formula, and would appear to be more comfortable under the Motion Comfort ratio. Nothing would be further than the truth. That is why I see these formulas as being worse than useless.
Sail Area to Displacement:
Again how these numbers are assigned is somewhat misleading. They would be reasonably accurate for older designs which has comparatively high vertical centers of gravity and were designed to carry very large genoas.
These numbers are quite small for newer designs which tend to have comparatively low vertical centers of gravity relative to the vertical centers of buoyancy (which comes from the more frequent use of bulb keels and the shallower canoe bodies permitted by the longer waterline lengths.) The numbers are also low because better sail handling gear
and greater stability has allowed boats to stand up to a larger standing sail plan without having to shorten sail. The better modern designs are generally being designed to operate with minimally overlapping headsails which make for easier tacks, wider wind
ranges, and greater flexibility.
I would expet the assignement of these ratios on more modern designs to look more like:
Motorsailers 10 - 13 (underpowered)
Cruisers 12 - 18
Performance Cruiser-18 - 21
Racer-Cruiser 20 - 22 (high performance)
Racers above 22.
High-Performance Racers have ratios above 24
Again, this is an area where we see the 1.34 times the square root of the waterline length tossed about like it is gospel. The reality is the more moderate versions of the newer finer bow, fuller stern types have proven to be closer to 'semi-displacement' type hullforms and so routinely sail in a range of 1.5 times the square root of the waterline length.
In the most past issue of Sailing World there was an interesting couple paragraphs dealing with theoretical hull speed which touched on this very issue. I am quoting here:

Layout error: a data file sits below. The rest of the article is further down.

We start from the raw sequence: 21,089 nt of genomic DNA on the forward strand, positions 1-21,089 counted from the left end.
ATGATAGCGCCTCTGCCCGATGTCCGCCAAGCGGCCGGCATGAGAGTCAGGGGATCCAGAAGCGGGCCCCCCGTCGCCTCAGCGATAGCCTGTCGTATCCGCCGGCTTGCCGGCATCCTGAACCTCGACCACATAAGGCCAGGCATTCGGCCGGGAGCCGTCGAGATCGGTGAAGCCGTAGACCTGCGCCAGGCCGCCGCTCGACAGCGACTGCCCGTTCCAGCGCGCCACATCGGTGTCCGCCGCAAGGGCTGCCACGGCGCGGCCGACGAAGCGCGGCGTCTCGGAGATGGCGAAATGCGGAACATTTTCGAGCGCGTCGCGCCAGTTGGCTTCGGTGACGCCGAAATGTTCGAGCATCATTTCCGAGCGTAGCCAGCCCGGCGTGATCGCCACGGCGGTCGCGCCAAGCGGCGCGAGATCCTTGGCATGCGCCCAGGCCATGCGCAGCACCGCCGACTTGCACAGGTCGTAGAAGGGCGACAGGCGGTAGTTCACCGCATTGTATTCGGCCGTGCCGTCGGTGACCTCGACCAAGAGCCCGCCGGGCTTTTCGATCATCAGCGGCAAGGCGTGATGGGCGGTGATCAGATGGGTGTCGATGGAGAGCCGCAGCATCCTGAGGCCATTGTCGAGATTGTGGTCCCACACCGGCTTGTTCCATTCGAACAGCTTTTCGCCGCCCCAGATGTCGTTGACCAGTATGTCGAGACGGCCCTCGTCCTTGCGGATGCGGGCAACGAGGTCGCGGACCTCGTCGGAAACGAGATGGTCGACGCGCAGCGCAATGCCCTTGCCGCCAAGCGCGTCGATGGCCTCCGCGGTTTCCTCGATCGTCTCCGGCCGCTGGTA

“Waterline’s affect on hull speed is theoretical and not absolute. As a hull goes faster, the bow wave stretches to the point where the bow and stern wave become on wave cycle, whose wavelength is equal to the waterline length. This brings us to wave theory. “
“The speed of a wave (in knots) is equal to the square root of the wavelength (in feet) multiplied by 1.34. If your boat has a waterline length of 32 feet, the theoretical hull speed is 7.6 knots. The waterline length is thought to limit the hull speed because if the boat goes any faster the stern waves has to move further back taking the trough between it and the bow wave along with it. As the trough moves aft, it causes the stern to drop, making the boat sail uphill.”
“Except for planning designs, sailboats typically can’t generate enough power to go any faster and climb their own bow wave. But a boat with extra volume in the stern can exceed its theoretical hull speed because the extra bouyancy prevents the stern from dropping into the trough. By the same token, a fine-ended design might not achieve its theoretical hull speed if buoyancy in the stern is insufficient.” (Written by Steve Killing and Doug Hunter).
It was also thought that older designs which had longer heeled waterlines than their upright waterlines would sail at 1.34 times the square root of their heeled waterline length. That simply has not proven to be the case. While there may be some modest gains in speed when heeled, the gain is minute when compared to the speed of a boat with waterline length equal to the heeled waterline length of the boat with long overhangs.